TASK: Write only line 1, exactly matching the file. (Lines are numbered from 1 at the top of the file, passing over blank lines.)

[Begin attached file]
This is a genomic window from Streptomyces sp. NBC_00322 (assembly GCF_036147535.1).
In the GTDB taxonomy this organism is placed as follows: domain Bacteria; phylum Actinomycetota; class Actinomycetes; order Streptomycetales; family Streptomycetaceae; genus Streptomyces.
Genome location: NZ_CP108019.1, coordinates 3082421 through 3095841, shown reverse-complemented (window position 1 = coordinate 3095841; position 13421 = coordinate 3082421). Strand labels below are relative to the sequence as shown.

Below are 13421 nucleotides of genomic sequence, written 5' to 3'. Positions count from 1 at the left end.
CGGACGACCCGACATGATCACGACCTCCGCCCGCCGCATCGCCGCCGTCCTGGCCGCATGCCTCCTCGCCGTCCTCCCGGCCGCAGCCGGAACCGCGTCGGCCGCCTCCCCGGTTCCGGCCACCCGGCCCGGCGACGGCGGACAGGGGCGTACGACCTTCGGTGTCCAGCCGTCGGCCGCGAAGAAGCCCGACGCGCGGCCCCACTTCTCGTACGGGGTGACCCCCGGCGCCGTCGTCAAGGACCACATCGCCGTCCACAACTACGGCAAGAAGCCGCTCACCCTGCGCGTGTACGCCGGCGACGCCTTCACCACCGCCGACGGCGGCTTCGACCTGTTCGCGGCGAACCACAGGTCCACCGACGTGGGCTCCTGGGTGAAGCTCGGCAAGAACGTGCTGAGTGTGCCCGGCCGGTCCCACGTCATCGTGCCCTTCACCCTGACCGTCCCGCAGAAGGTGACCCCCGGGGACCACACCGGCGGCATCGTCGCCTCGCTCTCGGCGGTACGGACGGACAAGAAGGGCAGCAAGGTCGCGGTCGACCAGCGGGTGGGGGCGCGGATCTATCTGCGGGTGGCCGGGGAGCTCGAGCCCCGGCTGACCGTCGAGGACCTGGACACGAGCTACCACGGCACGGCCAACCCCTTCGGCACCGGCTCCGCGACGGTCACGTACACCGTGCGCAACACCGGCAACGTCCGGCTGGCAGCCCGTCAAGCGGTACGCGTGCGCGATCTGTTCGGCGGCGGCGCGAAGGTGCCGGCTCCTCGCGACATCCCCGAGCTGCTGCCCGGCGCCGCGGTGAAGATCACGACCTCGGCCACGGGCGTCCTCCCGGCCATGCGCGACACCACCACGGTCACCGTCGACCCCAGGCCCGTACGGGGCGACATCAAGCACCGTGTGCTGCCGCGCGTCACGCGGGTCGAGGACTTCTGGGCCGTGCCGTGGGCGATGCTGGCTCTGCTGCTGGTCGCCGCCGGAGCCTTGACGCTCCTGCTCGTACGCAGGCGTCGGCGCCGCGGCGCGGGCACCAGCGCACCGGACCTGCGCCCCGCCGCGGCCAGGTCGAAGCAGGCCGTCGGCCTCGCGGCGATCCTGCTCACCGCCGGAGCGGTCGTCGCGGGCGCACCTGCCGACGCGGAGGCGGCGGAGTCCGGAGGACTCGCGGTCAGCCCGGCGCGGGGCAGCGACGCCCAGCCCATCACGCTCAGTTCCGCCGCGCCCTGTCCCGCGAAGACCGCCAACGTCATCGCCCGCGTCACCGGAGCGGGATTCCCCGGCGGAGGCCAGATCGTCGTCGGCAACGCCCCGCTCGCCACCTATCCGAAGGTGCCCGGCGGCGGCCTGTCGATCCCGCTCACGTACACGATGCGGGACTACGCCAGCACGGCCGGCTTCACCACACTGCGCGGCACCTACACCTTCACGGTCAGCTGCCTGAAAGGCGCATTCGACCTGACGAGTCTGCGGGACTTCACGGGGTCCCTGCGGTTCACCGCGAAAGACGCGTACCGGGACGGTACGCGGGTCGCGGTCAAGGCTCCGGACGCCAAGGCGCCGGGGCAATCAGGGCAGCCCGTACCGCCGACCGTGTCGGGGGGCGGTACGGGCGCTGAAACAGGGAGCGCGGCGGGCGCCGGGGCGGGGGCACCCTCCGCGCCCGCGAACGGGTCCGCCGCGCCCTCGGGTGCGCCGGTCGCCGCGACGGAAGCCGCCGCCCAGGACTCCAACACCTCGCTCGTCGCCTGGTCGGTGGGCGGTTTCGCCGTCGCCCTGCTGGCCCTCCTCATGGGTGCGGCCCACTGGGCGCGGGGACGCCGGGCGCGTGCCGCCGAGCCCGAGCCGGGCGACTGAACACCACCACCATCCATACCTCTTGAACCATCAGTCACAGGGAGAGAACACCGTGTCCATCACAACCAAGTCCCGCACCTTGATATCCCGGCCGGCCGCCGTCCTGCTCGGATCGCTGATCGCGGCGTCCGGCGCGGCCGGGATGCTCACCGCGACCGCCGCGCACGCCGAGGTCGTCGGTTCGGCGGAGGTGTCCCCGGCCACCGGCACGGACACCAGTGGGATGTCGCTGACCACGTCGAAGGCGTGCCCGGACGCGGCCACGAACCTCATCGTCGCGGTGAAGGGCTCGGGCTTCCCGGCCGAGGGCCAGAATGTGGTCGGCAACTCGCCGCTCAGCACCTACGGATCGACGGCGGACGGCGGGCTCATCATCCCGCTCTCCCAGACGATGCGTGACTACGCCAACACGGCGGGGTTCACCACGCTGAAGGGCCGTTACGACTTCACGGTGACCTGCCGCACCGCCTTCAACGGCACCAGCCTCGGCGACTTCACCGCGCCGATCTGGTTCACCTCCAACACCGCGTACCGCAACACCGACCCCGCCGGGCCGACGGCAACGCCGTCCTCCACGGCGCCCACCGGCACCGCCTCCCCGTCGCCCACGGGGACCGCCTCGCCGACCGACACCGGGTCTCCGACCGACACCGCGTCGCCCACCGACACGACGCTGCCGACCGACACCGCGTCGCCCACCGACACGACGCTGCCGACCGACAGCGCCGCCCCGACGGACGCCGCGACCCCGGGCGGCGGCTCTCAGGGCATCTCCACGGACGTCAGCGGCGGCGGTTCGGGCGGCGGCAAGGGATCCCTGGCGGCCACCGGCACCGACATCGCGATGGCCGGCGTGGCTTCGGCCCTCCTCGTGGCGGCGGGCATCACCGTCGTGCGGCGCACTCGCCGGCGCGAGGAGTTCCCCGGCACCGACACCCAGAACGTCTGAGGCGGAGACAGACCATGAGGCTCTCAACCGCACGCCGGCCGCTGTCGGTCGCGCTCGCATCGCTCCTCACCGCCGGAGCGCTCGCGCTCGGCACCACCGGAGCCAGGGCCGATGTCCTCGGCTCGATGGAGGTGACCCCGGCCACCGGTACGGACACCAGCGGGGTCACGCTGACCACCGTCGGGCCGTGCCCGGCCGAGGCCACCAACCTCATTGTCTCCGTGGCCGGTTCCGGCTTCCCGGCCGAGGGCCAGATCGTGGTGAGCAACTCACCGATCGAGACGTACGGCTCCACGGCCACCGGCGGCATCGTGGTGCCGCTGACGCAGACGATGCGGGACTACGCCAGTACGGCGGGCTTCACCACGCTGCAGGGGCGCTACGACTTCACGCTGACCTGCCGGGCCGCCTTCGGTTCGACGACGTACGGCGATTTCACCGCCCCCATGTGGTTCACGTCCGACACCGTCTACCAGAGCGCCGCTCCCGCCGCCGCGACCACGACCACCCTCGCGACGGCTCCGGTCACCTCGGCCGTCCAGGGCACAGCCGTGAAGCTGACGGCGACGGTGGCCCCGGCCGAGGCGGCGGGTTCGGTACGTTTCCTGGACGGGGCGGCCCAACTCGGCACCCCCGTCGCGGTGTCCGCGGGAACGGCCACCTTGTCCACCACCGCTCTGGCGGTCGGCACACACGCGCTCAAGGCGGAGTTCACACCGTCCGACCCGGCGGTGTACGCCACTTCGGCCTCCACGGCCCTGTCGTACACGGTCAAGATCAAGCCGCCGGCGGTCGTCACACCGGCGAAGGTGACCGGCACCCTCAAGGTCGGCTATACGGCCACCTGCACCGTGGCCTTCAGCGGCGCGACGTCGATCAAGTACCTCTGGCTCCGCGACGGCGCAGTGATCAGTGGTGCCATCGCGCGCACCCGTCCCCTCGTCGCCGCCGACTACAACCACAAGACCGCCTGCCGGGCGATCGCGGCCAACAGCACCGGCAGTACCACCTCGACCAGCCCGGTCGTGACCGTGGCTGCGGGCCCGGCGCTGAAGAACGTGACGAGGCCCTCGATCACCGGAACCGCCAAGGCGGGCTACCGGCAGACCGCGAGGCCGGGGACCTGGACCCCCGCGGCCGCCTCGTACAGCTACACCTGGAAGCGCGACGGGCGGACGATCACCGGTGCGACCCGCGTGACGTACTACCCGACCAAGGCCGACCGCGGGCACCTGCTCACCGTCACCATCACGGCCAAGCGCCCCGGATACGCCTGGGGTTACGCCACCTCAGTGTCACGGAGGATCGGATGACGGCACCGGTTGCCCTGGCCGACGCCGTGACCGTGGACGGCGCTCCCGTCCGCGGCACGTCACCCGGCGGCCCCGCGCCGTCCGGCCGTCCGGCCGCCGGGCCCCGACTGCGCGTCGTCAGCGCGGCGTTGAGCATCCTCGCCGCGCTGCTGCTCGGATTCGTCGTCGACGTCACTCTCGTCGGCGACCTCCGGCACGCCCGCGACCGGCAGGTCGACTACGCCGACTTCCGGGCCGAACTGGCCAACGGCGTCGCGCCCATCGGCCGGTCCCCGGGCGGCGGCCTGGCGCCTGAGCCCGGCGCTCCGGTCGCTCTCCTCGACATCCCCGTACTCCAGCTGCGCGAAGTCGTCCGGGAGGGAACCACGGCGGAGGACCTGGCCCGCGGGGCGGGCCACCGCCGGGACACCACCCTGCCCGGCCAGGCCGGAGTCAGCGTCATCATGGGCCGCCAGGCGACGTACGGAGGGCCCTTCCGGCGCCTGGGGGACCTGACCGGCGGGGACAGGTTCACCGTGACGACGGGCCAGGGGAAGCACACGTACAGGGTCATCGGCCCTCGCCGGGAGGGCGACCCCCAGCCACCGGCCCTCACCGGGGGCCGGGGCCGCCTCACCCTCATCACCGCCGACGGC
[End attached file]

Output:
This is a genomic window from Streptomyces sp. NBC_00322 (assembly GCF_036147535.1).